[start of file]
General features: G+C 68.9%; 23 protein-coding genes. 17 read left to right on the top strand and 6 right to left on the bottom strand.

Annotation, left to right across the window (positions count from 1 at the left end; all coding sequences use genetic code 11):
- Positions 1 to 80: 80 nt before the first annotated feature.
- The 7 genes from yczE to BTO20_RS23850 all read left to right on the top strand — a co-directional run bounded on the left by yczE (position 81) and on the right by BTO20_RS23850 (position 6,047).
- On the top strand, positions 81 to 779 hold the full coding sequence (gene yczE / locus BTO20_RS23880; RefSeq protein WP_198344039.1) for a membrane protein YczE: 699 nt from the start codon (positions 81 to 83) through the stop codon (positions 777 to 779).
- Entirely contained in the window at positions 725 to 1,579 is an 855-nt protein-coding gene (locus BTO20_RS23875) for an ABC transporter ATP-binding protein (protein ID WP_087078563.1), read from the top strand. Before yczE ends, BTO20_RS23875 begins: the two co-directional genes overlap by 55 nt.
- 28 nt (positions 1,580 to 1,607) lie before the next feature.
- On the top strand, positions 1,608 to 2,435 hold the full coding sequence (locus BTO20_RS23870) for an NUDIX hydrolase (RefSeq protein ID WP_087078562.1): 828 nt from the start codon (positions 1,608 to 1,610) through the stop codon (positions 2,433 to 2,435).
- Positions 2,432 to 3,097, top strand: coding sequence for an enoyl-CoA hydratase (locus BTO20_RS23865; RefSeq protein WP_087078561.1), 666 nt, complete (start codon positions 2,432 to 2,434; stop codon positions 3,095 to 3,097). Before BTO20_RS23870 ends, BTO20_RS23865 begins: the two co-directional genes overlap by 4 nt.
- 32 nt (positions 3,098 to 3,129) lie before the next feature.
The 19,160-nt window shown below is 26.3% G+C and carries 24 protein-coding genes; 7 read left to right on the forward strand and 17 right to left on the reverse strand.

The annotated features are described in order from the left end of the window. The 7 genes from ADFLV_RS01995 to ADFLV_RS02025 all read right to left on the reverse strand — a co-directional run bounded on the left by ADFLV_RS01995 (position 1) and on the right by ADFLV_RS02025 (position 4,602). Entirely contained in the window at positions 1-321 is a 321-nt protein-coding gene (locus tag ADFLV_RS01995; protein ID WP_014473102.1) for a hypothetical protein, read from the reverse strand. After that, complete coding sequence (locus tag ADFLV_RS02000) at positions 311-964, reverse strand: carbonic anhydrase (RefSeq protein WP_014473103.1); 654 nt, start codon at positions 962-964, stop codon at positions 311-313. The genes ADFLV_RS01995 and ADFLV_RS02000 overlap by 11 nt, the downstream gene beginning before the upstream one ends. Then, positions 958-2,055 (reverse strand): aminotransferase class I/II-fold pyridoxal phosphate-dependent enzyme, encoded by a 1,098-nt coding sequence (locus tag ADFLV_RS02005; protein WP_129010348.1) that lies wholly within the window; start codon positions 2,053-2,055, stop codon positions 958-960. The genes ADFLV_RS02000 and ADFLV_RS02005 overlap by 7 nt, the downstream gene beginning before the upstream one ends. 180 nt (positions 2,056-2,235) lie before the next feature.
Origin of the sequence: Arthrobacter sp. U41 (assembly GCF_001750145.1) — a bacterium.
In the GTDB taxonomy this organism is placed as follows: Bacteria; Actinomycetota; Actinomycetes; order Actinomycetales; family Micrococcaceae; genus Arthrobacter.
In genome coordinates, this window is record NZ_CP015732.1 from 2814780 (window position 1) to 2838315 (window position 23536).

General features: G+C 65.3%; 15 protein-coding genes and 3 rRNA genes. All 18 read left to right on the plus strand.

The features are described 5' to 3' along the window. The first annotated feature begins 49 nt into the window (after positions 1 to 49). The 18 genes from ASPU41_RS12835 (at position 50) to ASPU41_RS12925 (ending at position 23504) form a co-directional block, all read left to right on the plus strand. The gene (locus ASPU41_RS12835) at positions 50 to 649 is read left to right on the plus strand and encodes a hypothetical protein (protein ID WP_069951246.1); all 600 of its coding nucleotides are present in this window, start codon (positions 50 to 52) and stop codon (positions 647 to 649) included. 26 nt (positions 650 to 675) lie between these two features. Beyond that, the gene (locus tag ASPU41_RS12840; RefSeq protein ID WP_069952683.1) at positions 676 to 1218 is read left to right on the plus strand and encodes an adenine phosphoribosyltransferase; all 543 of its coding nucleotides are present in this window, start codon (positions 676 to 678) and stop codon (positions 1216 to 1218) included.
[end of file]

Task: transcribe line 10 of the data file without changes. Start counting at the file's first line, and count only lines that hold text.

- 32 nt (positions 3,098 to 3,129) lie before the next feature.